Reginald Aubrey Fessenden (1866-1932), a Canadian chemist and inventor best known as the first person to broadcast words and music over radio waves (1906). Fessenden was the originator of the concept of reflection and refraction surveying (1917). During the 1880s, Fessenden worked as a chemist for Thomas Edison and later for Westinghouse. He went on to start his own company where he invented the modulation of radio waves, the "heterodyne principle", which allowed the reception and transmission on the same aerial without interference. This principle is the basis for amplitude modulation (AM) radio.
On Christmas Eve, 1906, Fessenden transmitted the first radio broadcast from Brant Rock Station, Massachusetts. Ships at sea heard a broadcast that included Fessenden playing O Holy Night on the violin and reading a passage from the Bible.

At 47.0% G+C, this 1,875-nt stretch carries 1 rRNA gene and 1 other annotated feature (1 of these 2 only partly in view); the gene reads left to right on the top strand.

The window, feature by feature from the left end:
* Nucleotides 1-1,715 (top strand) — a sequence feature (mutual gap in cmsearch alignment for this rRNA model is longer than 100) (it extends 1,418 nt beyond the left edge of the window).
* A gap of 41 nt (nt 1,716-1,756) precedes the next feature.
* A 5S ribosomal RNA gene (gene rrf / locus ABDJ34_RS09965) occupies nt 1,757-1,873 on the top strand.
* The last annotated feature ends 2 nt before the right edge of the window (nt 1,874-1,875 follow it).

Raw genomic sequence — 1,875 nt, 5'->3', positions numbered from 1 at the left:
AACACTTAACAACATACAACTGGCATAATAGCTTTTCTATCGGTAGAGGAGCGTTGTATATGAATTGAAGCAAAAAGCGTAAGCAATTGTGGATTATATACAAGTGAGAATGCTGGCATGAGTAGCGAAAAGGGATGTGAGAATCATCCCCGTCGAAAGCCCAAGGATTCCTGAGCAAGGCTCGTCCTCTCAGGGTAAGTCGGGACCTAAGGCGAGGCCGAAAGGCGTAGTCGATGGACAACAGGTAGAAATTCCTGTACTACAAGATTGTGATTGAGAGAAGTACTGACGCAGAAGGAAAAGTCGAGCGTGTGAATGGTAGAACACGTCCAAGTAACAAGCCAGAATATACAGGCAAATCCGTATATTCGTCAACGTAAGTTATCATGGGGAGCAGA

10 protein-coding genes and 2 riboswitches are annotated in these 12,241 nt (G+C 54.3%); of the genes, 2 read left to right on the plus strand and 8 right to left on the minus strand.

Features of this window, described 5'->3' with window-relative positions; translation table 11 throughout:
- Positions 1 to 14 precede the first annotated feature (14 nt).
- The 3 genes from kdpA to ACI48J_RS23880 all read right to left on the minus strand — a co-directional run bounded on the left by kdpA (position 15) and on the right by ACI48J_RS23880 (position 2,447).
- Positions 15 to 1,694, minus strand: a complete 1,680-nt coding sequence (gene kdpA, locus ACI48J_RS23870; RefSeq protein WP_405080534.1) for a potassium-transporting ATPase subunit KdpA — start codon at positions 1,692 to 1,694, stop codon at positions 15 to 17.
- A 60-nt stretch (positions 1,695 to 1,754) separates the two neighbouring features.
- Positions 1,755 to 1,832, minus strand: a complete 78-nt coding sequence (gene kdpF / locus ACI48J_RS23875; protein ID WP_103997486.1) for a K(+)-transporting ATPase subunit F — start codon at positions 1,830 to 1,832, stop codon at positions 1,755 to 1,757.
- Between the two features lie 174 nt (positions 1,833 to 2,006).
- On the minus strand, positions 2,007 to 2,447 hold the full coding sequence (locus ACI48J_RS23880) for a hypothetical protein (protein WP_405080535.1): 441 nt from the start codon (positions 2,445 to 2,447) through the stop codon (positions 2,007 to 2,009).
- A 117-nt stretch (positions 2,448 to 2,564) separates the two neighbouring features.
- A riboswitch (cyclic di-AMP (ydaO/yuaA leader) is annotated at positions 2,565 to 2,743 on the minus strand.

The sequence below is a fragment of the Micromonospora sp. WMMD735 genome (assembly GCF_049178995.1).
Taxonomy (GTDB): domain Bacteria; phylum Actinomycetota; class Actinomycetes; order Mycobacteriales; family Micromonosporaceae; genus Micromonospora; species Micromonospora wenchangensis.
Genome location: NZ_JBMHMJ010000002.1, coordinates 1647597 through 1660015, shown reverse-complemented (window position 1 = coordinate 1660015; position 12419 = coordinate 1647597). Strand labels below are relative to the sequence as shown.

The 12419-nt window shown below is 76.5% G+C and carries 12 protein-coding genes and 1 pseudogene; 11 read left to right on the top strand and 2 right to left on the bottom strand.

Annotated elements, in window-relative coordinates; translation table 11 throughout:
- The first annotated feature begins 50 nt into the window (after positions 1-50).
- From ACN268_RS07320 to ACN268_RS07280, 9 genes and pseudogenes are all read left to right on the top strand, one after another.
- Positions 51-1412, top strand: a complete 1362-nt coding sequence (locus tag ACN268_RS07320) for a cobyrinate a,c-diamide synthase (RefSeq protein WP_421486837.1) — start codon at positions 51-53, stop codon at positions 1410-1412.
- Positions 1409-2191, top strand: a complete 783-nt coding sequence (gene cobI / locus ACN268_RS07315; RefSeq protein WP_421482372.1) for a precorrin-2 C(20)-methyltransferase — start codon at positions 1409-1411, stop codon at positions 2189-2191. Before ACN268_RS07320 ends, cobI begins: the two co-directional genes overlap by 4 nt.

Inspired by the sinking of the Titanic, he developed the “fathometer”, a device whose receiver picked up a reflected wave and determined the distance to an object. Fessenden also saw the potential of his device for exploration. In 1913, he invented seismic instruments that were used to record both refractions and reflections through Earth formations near Framingham, Massachusetts. In 1917, he filed an application for a patent on a ‘method and apparatus for locating ore bodies.’ Using a mechanical oscillator and microphones, the system measured deviations in reflection and refraction waves to identify anomalies. This seismic technology would greatly improve the efficiency of oil and gas exploration.
Reginald Fessenden - Biography (Canada's Digital Collections, Government of Canada)
Reginald Aubrey Fessenden: Some Biographical Notes (University of Groningen, Netherlands)
United States Early Radio History (EarlyRadioHistory.us)